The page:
Curator Hannah Williamson wanted to know why we adorn ourselves with clothes and accessories with such enthusiasm, and what it says about us. While she knew being able to alter our “brand” by swapping outfits or accoutrements is a global feature, she also wanted to have a local inflection when she began curating an exhibition for the Moreton Bay region.
With the help of 10 local selectors, Adorn explores how items we put on our bodies are invested with meaning – not only by their creators, but by the people who wear them. The result is a series of stories as varied as the individuals who wear the objects, such as a ring belonging to the deceased daughter of a jewellery designer who continues to wear it. “That ring can’t be understood by simply looking at it,” says Williamson. “You need to learn about the person who this belongs to.”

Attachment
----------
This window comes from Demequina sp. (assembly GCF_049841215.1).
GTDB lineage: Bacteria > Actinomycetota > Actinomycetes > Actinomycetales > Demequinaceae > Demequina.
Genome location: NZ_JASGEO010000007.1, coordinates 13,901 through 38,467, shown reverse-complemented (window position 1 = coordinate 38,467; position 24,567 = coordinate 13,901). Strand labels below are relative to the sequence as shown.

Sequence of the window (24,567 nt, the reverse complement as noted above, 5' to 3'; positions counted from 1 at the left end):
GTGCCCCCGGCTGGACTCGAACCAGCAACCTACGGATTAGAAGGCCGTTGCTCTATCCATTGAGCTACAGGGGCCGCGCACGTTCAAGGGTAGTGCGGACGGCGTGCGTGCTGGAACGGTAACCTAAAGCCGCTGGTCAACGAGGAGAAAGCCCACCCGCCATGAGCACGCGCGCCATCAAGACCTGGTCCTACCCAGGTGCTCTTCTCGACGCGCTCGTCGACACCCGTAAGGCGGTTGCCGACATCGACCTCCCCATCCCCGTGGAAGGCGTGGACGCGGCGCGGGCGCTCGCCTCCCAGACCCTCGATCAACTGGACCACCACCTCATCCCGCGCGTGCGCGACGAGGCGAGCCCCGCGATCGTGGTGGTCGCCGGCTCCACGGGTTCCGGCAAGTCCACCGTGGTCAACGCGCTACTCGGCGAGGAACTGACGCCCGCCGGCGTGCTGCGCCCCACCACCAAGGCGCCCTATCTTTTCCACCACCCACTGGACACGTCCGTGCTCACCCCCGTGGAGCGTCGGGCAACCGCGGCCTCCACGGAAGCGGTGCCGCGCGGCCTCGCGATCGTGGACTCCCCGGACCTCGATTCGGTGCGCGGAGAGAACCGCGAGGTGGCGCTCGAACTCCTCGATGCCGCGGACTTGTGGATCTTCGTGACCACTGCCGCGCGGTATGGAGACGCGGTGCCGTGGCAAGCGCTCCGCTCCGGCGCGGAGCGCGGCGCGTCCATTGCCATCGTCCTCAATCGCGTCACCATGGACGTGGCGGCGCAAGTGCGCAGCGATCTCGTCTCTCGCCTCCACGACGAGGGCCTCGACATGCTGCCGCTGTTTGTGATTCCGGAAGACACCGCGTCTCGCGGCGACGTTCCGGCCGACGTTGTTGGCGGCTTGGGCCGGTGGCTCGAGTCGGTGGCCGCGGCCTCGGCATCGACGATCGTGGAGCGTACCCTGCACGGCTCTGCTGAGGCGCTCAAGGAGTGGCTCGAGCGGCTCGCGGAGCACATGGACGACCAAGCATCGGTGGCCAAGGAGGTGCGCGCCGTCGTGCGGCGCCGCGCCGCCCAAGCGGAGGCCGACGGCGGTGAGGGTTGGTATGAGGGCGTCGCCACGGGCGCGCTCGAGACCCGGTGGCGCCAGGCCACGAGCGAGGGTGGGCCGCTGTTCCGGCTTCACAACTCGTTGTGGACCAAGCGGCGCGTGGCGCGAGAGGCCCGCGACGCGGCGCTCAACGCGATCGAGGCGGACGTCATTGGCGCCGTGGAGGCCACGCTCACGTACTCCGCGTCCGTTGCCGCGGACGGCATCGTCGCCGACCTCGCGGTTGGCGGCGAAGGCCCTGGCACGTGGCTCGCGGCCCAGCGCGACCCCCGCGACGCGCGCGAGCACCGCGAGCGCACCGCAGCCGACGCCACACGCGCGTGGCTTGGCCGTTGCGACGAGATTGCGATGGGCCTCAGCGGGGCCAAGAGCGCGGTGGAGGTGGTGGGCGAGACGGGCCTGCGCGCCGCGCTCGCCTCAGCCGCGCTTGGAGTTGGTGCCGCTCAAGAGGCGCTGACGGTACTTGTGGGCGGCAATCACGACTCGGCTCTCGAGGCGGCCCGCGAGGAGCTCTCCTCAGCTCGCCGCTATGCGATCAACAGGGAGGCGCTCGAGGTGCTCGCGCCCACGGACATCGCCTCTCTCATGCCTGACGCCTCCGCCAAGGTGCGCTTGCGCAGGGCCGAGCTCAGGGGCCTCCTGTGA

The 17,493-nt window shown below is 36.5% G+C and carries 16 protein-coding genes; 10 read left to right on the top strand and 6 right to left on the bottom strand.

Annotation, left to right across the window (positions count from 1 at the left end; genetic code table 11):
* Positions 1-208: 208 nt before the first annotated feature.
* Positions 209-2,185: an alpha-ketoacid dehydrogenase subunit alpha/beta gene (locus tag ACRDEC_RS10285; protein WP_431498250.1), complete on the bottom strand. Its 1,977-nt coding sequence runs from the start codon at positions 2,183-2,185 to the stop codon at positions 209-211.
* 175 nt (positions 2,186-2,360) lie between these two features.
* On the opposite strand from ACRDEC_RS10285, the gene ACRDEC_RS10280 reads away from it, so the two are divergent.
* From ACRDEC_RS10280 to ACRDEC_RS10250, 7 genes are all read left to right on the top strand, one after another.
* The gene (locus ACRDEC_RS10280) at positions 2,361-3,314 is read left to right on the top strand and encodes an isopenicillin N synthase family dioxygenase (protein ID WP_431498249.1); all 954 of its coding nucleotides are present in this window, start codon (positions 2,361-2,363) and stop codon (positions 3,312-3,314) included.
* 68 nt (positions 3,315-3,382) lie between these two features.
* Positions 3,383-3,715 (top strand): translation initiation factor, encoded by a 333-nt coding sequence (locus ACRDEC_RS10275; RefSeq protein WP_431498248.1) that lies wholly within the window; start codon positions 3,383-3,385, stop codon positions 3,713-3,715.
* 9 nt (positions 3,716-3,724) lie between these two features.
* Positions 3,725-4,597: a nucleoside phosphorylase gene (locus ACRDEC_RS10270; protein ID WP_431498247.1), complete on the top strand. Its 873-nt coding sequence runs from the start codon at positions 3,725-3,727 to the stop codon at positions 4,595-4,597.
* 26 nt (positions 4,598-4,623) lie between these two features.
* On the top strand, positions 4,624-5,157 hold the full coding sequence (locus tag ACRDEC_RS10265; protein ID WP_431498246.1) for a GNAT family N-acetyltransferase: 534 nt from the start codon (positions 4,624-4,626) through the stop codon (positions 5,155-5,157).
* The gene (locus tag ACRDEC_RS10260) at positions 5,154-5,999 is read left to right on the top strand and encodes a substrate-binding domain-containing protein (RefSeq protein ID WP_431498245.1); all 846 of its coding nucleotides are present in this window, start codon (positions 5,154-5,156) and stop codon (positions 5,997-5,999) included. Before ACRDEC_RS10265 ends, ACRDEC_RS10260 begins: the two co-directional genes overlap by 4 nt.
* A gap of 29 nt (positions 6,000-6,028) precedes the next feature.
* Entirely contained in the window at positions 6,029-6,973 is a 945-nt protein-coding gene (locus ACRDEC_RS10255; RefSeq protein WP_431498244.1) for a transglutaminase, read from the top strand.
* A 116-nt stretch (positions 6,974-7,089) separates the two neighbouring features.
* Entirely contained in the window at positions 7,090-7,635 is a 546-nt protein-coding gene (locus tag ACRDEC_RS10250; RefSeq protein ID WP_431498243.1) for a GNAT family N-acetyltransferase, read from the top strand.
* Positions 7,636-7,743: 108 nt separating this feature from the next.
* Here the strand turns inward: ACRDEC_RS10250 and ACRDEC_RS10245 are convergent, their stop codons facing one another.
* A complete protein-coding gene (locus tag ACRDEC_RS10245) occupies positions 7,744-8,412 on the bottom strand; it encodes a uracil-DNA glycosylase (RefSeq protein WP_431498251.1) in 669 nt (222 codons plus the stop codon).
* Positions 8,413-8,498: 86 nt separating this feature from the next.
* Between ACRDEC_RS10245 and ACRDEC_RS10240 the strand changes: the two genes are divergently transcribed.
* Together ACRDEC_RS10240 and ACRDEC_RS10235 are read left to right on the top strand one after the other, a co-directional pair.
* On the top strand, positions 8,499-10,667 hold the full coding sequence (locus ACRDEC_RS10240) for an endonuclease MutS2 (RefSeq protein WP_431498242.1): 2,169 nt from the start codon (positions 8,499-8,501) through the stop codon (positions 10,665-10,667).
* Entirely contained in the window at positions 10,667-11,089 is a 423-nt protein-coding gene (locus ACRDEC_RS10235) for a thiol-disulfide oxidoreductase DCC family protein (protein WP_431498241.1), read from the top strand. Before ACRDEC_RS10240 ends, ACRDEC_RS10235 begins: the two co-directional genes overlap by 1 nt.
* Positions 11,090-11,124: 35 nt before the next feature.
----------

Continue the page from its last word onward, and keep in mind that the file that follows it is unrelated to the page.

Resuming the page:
While the objects, such as jewellery, handbags, headwear and clothing, “speak to parts of a person’s identity”, the exhibition helps reveal underlying currents, such as the story behind Grace Oryem’s South Sudanese beaded adornments. These, says Williamson, are deeply connected to Oryem’s cultural heritage, and when worn tend to spark conversations about her history as an emigrant.
Or there is Brisbane-based author Cynthia Morton’s extraordinary range of expressive clothing, ranging from cheap and cheerful earrings to high-priced shoes: for this woman, flamboyance and investing your garments with personality is all about her own discovery of a new joy and freedom in life. As Williamson says, Morton’s one condition is this: she must completely love the object she is acquiring.
This article was originally published in the January/February 2019 print edition of Art Guide Australia.